Austin’s annual media festival South by Southwest (SXSW) caused controversy on Monday after they canceled gaming and online harassment panels over “threats of on-site violence.”  

 

One of the canceled panels, “Level Up: Overcoming Harassment in Games,” had planned to speak on the topic of internet harassment and how to respond when targeted by online threats. The panel’s speakers aren’t strangers to online threats of violence and death; their stance against rampant sexism in the gaming community and the way women are portrayed in video games makes the panelists a prime target for cyberbullies.

 

 

The threats made against the festival were another attempt at silencing those that want to have an open dialogue about the problems occurring within the gaming community. While SXSW made their decision to prevent violence at the festival, many see this move as counterintuitive to putting an end to these threats.         

 

Katherine Cross

Katherine Cross, gaming critic and scheduled Level Up panelist. (feministing.com)

“Our panel was about the much wider issue of online harassment, and about developing productive solutions to the problem,” said Katherine Cross, a gaming critic and scheduled Level Up panel speaker.

 

How should the festival respond to these threats of violence? Level Up panel organizer Caroline Sinders believes that the simple solution of increasing security at SXSW could be enough to put a stop to potential violence against the panel’s speakers and audience.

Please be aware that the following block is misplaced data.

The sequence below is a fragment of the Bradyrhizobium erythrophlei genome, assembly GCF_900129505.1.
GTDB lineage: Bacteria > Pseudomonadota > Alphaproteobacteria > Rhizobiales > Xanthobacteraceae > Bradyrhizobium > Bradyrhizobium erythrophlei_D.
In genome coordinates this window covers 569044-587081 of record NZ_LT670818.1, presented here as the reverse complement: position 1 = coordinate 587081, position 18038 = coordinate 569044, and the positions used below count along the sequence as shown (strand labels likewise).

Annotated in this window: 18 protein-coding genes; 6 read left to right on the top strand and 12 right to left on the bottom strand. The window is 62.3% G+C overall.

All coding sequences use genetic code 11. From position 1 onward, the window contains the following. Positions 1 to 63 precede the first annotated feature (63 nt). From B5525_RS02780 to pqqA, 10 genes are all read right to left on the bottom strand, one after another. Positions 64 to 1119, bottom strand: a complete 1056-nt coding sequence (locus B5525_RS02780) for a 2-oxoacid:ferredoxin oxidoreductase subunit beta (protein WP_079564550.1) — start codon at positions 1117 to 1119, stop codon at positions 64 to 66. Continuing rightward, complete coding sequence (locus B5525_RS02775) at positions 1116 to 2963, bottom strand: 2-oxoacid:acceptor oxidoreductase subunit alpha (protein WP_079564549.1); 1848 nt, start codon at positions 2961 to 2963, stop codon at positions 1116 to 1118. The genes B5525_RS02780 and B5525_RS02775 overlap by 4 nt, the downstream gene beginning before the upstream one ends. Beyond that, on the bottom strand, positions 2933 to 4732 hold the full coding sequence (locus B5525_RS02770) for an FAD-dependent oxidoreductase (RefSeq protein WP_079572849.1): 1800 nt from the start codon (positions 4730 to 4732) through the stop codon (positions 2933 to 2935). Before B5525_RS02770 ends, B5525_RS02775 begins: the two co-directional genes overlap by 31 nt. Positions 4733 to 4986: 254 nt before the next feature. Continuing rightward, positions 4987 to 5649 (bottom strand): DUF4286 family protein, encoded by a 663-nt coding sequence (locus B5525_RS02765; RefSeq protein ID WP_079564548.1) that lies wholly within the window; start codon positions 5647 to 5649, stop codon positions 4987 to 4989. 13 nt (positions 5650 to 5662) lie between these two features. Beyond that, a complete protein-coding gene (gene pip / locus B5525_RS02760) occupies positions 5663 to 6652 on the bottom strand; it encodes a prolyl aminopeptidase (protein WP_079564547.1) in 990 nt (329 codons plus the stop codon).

“We really empathize with SXSW, [but] we think this could have been handled with security measures,” said Sinders. “When a conference hasn’t had to deal with harassment at this level, it’s very hard to figure out what to do.”

 

Many believe that SXSW should respond by allowing a public discourse on the topic of online harassment to take place at the festival. After receiving negative feedback over the panel’s cancellation, SXSW has started to reconsider their decision. Interactive Festival Director Hugh Forest apologized for cancelling the panels, and said that their decision sent an “unintended message.”

 

“It is clear that online harassment is a problem that requires more than two panel discussions to address,” said Forest.

 

Should SXSW respond to the threats by increasing the number of panels that discuss online harassment? Is allowing these panels to take place at the festival problematic or much needed? Leave a comment or talk to me on Twitter @Karbowski_Devon.